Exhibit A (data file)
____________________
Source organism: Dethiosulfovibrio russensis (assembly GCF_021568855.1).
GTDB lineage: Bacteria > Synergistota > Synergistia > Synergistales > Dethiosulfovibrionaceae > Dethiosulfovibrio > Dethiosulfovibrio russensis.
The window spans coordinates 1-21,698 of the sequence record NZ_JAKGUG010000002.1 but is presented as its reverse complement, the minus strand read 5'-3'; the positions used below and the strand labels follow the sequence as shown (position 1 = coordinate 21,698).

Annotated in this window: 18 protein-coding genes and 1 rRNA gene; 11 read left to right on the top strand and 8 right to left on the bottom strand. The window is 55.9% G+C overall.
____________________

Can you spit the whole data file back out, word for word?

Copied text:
Source organism: Dethiosulfovibrio russensis (assembly GCF_021568855.1).
GTDB lineage: Bacteria > Synergistota > Synergistia > Synergistales > Dethiosulfovibrionaceae > Dethiosulfovibrio > Dethiosulfovibrio russensis.
The window spans coordinates 1-21,698 of the sequence record NZ_JAKGUG010000002.1 but is presented as its reverse complement, the minus strand read 5'-3'; the positions used below and the strand labels follow the sequence as shown (position 1 = coordinate 21,698).

Annotated in this window: 18 protein-coding genes and 1 rRNA gene; 11 read left to right on the top strand and 8 right to left on the bottom strand. The window is 55.9% G+C overall.